Multiple National Colors
So, what is a team to do when you have more than one national color? Here is some information to consider:
- When overseas Air Force Base Honor Guard teams carry both colors when called to present them on base and in the local community. The photo here is of the Spangdahlem Air Base team when we (I’m on the American flag**) were in France. We were on an American Military Cemetery so the American is to the marching right and we carried the French flag as requested. However, we could have separated the national colors, and followed the guidance for what is next.
- None of the service honor guards in DC march two national colors together, they are always separate, but the only reference for this in a service manual that is not specifically for an honor guard, is the Marine Corps Order. In this picture, you see the Marine Barracks Washington team assembled to practice for an arrival ceremony from a foreign national Marine commander. The C4* is on the left of the picture carrying the Ensign (American flag) and the Marine Corps battle colors. On the right of the picture you see another color guard with the foreign national colors and two guards.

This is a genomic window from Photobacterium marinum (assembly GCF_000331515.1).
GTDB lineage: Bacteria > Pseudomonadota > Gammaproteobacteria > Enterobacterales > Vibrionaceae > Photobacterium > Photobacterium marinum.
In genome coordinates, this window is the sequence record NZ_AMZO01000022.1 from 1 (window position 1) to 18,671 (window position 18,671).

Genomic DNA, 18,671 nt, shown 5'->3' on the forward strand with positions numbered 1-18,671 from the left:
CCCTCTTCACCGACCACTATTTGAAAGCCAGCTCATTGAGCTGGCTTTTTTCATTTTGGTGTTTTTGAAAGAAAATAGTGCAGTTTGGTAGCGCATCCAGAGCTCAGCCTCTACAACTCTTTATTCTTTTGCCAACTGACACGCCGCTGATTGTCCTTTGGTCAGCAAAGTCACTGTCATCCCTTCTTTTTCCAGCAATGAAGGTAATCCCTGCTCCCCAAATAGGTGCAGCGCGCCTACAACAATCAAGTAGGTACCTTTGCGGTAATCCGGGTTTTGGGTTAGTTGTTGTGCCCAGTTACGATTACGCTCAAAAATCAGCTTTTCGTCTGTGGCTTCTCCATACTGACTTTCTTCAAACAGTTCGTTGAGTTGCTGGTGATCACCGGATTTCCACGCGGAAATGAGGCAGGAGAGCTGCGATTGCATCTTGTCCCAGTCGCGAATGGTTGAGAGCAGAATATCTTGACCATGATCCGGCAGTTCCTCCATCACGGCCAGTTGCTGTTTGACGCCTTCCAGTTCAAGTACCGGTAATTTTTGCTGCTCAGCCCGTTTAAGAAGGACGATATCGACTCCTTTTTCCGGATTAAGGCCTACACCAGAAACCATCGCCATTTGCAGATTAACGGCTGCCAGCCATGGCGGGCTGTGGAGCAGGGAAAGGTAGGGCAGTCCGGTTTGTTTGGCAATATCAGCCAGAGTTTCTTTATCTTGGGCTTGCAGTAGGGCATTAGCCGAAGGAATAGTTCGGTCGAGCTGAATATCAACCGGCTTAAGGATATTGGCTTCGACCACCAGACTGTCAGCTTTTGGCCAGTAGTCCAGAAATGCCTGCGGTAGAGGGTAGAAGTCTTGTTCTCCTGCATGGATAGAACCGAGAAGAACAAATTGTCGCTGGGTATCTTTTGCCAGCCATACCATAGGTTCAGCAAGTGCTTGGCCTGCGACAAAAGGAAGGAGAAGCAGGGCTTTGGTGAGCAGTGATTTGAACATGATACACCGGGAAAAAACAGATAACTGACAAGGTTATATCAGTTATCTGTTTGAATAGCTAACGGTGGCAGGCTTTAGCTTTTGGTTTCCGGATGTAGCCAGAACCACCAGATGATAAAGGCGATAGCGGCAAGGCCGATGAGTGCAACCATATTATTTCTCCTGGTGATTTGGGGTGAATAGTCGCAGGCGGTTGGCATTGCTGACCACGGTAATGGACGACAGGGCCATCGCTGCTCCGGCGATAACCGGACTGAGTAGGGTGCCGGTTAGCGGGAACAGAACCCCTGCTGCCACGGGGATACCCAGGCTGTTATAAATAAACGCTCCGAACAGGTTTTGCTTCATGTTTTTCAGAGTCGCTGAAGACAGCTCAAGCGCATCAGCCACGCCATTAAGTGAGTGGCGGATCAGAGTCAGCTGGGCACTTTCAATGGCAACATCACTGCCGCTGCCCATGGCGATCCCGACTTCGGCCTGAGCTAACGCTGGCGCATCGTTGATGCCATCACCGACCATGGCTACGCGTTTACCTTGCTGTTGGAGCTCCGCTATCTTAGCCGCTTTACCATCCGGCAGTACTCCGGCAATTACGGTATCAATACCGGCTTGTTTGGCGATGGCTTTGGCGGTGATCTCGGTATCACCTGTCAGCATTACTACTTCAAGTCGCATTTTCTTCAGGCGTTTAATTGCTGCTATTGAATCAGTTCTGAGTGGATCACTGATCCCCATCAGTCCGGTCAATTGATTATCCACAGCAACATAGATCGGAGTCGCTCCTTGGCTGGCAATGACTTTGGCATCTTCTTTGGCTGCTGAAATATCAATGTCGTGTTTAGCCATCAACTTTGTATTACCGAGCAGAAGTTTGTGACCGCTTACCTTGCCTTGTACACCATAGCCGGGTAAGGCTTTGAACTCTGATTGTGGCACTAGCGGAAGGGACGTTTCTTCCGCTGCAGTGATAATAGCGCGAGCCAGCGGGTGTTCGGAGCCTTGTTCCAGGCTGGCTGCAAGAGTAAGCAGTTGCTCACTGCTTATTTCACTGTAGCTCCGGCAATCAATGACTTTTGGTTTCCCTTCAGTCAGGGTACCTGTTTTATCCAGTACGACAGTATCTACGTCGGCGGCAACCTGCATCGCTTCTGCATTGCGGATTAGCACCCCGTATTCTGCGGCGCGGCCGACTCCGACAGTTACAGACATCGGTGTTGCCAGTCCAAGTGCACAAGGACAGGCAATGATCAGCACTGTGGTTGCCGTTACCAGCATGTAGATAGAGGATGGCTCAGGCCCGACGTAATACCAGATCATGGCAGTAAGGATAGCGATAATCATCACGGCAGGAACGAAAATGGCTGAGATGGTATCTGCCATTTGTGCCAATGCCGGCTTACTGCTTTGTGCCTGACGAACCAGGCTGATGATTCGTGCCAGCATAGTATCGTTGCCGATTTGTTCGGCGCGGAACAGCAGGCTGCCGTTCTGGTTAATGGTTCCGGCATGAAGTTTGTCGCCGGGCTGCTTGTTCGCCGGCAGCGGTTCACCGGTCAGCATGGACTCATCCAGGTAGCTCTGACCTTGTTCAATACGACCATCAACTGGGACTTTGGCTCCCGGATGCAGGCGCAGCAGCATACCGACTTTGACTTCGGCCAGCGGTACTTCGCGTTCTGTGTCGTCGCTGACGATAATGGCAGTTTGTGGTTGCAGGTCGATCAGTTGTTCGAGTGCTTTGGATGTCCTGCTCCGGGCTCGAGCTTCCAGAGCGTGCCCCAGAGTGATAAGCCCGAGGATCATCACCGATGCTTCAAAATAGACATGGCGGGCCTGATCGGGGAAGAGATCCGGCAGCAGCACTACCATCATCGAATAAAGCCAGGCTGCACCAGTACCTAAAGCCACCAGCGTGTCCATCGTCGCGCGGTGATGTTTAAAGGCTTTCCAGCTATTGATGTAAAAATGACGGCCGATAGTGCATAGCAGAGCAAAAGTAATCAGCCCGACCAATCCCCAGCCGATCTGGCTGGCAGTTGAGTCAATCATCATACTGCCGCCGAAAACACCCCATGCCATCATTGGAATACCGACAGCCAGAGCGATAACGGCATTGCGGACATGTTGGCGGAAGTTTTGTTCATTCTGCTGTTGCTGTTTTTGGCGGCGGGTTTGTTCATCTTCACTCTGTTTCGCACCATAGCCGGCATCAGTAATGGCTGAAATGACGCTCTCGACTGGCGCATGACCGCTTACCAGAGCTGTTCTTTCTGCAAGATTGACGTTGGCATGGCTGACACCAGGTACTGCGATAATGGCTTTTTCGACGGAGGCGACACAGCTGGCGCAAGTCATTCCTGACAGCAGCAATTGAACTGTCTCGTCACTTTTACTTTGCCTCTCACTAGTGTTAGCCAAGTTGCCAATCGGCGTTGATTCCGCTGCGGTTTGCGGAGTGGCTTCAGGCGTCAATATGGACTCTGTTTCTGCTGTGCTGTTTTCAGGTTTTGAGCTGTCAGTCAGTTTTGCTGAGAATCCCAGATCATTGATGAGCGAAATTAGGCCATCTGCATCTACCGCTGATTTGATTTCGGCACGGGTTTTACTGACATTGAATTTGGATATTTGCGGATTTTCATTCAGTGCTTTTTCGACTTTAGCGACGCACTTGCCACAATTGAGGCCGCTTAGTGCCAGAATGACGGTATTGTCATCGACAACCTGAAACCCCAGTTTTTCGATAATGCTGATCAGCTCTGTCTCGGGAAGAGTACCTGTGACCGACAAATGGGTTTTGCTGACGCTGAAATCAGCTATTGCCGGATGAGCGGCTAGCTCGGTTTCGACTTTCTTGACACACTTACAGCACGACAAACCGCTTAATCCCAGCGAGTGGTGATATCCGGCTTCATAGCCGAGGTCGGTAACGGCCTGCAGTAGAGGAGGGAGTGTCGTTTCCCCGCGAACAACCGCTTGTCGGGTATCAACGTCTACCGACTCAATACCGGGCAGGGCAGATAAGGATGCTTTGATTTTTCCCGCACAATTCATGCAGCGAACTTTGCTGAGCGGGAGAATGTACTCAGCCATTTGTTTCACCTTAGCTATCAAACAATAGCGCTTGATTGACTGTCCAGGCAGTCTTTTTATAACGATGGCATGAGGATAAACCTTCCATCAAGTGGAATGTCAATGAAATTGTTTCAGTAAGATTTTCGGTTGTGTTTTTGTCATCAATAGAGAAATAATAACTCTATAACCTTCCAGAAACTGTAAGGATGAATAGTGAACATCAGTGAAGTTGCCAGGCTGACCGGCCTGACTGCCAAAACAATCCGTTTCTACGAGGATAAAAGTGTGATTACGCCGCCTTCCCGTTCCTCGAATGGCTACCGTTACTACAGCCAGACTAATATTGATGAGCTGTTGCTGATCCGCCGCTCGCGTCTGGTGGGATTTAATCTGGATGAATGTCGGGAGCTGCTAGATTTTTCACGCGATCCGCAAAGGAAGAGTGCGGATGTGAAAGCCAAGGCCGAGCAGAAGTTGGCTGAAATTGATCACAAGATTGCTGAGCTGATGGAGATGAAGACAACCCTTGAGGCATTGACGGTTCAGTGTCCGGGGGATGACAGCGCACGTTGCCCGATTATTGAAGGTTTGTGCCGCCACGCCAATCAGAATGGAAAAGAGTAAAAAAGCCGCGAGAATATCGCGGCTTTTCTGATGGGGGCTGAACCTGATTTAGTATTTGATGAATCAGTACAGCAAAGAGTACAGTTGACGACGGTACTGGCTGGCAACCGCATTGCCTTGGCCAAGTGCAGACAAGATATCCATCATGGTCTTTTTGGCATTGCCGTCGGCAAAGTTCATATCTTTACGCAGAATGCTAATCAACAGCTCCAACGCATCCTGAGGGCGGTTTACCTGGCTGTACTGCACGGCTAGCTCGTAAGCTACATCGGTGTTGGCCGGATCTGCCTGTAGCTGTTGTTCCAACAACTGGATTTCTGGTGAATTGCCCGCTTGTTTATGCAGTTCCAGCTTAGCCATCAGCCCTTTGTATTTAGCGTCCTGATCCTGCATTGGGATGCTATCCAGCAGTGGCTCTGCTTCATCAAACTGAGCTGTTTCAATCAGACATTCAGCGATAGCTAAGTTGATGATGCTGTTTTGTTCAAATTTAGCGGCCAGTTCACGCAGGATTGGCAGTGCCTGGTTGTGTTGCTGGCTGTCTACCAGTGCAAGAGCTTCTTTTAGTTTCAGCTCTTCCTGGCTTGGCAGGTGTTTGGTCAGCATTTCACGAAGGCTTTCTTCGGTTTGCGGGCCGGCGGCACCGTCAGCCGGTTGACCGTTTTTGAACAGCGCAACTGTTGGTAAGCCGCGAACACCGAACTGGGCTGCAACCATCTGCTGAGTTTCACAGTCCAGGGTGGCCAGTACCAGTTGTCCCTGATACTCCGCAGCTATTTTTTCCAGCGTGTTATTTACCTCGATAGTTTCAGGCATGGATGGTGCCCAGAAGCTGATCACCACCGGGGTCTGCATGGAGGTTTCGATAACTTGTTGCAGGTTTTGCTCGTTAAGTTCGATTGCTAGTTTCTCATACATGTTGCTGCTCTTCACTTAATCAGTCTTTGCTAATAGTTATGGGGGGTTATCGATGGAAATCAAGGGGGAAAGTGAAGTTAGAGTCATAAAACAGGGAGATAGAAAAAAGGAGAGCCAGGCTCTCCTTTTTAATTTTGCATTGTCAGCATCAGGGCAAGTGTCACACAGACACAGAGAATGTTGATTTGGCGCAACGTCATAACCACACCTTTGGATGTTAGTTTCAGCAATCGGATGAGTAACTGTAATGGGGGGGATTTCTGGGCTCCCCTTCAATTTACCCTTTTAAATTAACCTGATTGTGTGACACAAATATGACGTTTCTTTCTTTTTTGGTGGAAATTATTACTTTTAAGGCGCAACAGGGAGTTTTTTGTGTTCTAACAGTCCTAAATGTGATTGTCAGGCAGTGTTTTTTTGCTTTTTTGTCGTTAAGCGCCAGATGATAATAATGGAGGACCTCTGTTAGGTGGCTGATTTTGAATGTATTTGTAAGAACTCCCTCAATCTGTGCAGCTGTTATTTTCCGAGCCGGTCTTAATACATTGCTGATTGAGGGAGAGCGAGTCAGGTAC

**If that image looks familiar to you, it should. Take a look at my logo. It’s the color guard image I used as the silhouette.
Must foreign national colors always be separated? My guidance is that you should at least try, but if you do not have the personnel to handle this situation, then there is really nothing you can do but march the American flag on the marching right, other national color, and the State or service color. Or just the two national colors.
Foreign flags are flown in (English) Alphabetical order. If you carry more than two national colors, the American is always first on American soil and then the next two flags would begin in alphabetical order (e.g. Belgium, Netherlands, UK, etc.).
From the information above, you would require a minimum of a team of four for the American flag color guard and then color guards of three members each for the additional foreign national colors.
Multiple State Colors
State colors are flown in order of entrance into the Union. One state color marches in the the American flag color guard. If necessary, two could march with the American flag, but no more.
If you need to march any more than two state colors, follow the order mentioned above and march all of the state colors as a single unit; a platoon or even straight line in column formation, no guards.
The order of precedence for the state flags United States.
- New Jersey
- South Carolina
- New Hampshire
- New York
- North Carolina
- Rhode Island
- West Virginia
- North Dakota
- South Dakota
- New Mexico
Territory Flags come after State Flags
- District of Columbia
- Virgin Islands
- Puerto Rico
- American Samoa
- Commonwealth of the Northern Marianas Islands
County flags come next.
Then city flags.
Then Organizational flags.